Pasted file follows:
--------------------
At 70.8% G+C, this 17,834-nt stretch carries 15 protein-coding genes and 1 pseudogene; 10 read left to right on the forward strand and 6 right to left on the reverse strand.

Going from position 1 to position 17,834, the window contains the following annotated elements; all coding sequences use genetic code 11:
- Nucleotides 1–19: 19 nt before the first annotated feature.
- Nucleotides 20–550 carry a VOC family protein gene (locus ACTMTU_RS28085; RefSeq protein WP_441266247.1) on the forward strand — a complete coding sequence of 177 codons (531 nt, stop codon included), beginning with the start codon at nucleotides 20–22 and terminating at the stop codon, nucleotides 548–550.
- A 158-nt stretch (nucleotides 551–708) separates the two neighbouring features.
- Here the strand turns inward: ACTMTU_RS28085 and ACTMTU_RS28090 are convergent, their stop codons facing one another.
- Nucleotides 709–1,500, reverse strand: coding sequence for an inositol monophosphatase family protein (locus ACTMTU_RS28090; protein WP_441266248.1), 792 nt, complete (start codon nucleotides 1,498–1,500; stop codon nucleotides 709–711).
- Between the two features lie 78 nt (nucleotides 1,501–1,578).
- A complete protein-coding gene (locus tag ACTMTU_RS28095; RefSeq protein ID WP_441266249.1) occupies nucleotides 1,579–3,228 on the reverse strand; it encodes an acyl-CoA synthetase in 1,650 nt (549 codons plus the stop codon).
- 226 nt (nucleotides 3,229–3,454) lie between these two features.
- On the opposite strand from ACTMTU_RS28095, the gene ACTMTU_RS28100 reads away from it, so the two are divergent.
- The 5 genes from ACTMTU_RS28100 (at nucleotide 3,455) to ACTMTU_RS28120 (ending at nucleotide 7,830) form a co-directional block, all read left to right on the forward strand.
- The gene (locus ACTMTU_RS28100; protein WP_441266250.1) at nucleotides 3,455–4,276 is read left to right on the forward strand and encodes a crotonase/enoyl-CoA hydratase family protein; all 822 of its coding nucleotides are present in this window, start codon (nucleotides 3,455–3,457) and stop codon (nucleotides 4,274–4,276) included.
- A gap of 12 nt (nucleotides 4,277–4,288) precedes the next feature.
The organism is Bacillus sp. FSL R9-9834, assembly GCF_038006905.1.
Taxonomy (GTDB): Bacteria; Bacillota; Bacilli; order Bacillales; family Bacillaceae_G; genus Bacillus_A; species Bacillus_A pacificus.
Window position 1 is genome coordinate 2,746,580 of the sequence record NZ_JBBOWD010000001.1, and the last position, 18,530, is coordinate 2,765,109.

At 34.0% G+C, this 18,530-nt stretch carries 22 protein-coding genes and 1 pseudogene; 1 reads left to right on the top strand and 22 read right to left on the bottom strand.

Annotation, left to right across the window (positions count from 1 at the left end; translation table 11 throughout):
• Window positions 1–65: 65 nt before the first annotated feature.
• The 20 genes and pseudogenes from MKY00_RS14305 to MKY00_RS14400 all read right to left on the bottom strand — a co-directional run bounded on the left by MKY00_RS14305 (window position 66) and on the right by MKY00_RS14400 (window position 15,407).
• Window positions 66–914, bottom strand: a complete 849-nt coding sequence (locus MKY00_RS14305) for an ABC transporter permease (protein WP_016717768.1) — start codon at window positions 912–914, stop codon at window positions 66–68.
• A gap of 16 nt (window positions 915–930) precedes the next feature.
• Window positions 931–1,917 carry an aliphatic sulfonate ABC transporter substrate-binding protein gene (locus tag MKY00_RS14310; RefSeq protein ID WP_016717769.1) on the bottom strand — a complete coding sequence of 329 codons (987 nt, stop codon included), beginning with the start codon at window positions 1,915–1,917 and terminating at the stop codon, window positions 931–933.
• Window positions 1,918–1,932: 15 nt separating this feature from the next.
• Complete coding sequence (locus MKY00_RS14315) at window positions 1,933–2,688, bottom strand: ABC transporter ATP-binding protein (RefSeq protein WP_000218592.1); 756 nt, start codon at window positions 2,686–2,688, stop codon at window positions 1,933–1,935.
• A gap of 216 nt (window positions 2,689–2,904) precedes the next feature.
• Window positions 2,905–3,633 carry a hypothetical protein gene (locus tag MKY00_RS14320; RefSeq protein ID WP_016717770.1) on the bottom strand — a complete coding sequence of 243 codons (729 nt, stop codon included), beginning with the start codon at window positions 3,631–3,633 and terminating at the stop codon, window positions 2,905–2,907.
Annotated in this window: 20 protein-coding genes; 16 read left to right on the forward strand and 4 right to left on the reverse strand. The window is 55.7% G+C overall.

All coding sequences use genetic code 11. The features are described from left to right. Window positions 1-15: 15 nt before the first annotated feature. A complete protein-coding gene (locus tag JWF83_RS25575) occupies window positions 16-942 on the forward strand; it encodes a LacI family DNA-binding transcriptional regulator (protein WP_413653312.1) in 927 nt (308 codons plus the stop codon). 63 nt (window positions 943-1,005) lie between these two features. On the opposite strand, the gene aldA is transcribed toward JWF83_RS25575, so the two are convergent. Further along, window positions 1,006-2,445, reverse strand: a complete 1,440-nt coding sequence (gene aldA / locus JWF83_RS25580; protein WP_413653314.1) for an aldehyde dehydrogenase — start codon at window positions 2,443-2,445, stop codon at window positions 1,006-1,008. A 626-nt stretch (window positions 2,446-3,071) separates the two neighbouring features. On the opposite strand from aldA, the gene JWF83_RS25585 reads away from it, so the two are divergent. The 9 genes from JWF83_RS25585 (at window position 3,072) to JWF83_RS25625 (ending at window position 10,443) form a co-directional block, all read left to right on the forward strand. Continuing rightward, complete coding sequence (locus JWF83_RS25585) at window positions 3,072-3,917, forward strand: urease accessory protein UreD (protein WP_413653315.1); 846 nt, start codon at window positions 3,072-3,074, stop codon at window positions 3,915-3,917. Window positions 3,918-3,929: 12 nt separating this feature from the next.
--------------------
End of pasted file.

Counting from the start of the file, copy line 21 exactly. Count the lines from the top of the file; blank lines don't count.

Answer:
• The 20 genes and pseudogenes from MKY00_RS14305 to MKY00_RS14400 all read right to left on the bottom strand — a co-directional run bounded on the left by MKY00_RS14305 (window position 66) and on the right by MKY00_RS14400 (window position 15,407).